The dream of the Altadena Crest Trail is a single low-foothill trail that connects Eaton Canyon on the east side of town to the Hahamongna Watershed Park on the west side.
It could be used not just by the hard-core hikers who bound up the steeper mountain trails in the area, but runners, walkers, mountain bikers, and horse owners who are looking for something a little bit more moderate.
For years there have been three major gaps in the trail preventing it from being completed, but recent events have shown that a solution is easily obtainable for two of those gaps (for more details on the trail location, please see the map at right).
First, on the west side of town, an impending settlement in a lawsuit over land access in the La Vina residential development would end a legal dispute over trail access stemming back to 2005. If that case is settled as the plaintiff in the case has suggested it would be, the land necessary to close the gap in the Altadena Crest Trail on the west side of town would be handed over to a public conservancy.
The recent agreemtn to eventually purchase of 13 acres adjacent to La Vina by the Arroyos & Foothills Conservancy could also make for a possible final segment from La Vina to the Hahamongna Watershed Park. Previous county plans have discussed the possibility of considering local roads as the final 'trail' segment needed to reach Hahamongna, so the possibility of a full off-road trail is exciting.
On the east side, the land needed to complete a trail gap in Rubio Canyon is also in the hands of Arroyos & Foothills. Trail work in the area has been under way for months. The conservancy owns all the land necessary to make the connection to trails in the Cobb Estate area.
Those developments are good news: Lori Paul, a local trails advocate who sits on the Altadena Crest Trail Working Group said she is hopeful that the recent changes can bring "positive pressure" to move the whole project forward.
However, Paul also said that the county is no closer to taking action on the trail that it was back in 2006 when it took the step of doing an official study on trail completion. And there are still very real obstacles to finishing the trail.
For example, the trail segment in Rubio Canyon needs to cross a canyon in the area, and some engineering skills and real equipment need to be applied to finish the trail, according to John Howell, the head of the Arroyos & Foothills Conservancy.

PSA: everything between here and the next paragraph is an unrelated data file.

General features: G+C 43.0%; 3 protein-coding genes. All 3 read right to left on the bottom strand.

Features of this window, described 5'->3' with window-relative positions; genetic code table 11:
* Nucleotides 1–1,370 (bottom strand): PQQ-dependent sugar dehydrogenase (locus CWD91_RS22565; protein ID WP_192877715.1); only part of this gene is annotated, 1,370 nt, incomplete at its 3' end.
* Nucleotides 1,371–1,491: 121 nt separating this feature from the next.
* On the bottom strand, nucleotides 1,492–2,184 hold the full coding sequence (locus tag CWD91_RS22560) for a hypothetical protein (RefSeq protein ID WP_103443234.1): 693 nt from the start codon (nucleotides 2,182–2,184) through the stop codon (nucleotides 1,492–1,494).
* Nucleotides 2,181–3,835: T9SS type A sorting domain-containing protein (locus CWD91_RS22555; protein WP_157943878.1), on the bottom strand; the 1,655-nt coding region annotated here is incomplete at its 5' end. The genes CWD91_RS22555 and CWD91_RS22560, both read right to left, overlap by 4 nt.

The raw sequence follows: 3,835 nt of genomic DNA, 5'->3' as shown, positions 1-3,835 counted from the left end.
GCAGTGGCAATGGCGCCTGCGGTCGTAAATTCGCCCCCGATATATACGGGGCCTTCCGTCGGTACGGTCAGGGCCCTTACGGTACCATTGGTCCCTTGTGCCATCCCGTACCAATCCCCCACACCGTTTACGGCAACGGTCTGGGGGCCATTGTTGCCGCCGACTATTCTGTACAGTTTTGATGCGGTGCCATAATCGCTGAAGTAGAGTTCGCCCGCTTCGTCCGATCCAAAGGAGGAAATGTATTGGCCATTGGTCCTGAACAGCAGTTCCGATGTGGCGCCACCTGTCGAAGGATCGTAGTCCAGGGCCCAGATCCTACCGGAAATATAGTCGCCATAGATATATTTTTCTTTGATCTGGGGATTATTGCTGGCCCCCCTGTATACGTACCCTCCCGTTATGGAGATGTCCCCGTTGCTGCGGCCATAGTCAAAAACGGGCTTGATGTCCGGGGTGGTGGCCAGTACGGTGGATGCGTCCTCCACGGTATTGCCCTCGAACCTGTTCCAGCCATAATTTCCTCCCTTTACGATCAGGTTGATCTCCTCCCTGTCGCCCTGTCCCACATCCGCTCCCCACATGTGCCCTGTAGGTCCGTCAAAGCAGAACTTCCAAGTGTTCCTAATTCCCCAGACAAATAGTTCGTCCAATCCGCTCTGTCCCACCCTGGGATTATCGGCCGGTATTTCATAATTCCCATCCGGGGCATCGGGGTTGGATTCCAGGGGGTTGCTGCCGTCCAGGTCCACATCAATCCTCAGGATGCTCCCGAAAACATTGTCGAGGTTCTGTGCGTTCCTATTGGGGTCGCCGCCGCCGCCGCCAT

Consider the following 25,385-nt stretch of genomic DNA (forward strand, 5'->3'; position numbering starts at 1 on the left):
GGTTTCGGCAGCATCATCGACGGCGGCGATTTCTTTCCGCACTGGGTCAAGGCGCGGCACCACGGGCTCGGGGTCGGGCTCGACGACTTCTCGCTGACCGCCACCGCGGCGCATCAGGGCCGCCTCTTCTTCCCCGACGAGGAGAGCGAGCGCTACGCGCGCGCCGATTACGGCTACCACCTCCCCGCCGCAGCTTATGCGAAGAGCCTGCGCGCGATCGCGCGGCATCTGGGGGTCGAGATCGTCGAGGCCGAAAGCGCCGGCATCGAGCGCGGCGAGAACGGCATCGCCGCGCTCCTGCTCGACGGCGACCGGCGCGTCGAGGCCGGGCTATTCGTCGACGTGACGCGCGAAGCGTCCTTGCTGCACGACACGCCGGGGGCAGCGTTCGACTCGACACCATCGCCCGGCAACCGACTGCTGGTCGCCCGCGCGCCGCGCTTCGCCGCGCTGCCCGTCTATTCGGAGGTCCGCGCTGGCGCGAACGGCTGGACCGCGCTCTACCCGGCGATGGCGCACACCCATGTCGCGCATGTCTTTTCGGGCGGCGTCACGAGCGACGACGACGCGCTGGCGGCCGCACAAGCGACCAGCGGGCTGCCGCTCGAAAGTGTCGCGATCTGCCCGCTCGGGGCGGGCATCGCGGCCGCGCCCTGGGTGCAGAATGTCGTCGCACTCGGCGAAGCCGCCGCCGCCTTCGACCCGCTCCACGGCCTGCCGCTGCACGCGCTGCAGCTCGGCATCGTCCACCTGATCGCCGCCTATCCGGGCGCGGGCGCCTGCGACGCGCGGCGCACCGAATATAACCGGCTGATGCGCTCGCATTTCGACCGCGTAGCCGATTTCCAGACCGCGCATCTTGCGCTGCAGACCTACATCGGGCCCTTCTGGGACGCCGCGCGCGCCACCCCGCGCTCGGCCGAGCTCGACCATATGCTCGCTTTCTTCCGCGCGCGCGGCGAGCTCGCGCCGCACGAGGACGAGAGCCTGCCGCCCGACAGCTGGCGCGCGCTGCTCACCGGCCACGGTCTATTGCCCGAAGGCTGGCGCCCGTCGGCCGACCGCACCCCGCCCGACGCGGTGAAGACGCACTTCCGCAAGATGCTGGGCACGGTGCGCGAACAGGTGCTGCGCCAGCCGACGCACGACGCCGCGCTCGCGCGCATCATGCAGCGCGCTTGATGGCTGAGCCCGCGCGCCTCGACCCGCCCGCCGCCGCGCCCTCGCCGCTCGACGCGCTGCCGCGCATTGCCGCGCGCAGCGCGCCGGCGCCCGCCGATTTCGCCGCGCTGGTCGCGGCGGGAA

And then there is one more gap in a neighborhood above Loma Alta Boulevard. That gap is the shortest and technically the easiest to complete, but will require the cooperation of local landowners.
Resolving the remaining issues will take more than just the hard work of local volunteers who have been dedicated to the trail so far.
It's time for the County to step in.
County officials concluded in a 2006 study that an environmental impact report will be necessary to complete the trail. There are landowners along the way who will surely have concerns, and public meetings are going to be necessary.
The engineering that needs to be done to finish the Rubio Canyon portion will require county assistance.
When the county last looked at the issue seriously in 2006, the issues about access in La Vina were still being worked out. The land necessary to complete the Rubio Canyon segment was in private hands.
With those issues resolved, the County needs to step it up and get moving. Environmental work and property ownership issues are rarely resolved very quickly. Neither are issues with finding funding for trail construction.
But those are the issues that the project now faces. There is no sense in waiting to get started on resolving them.
When I last covered the issue at length at Altadena Patch in October of 2010, county Chief Executive Officer Jan Takata told me that the La Vina settlement was the major impediment to trail building on the project.
I've called Takata to ask about the future of the project now that La Vina is about to be resolved. I have not yet received a response, but I am very interested to hear what he has to say about it.
And I am interested in your opinion: as an Altadena resident do you feel it is worth doing? Would you use the trail? How much of a priority should this be for the County compared to other issues that need to be addressed in the city?
People often discuss Altadena's problems on this site, and often there are no clear solutions: for example, nobody has figured out exactly what it would take to bring dynamic new local businesses to town.
But building a trail is not rocket science: it takes time, money, and a bunch of public meetings to smooth out land issues. The County can, and should, get the job done.
Editor's note: The original version of this story suggested the Arroyos & Foothills Conservancy had already completed a purchase in Millard Canyon. The group has an agreement to purchase the land, but has not yet completed the transaction.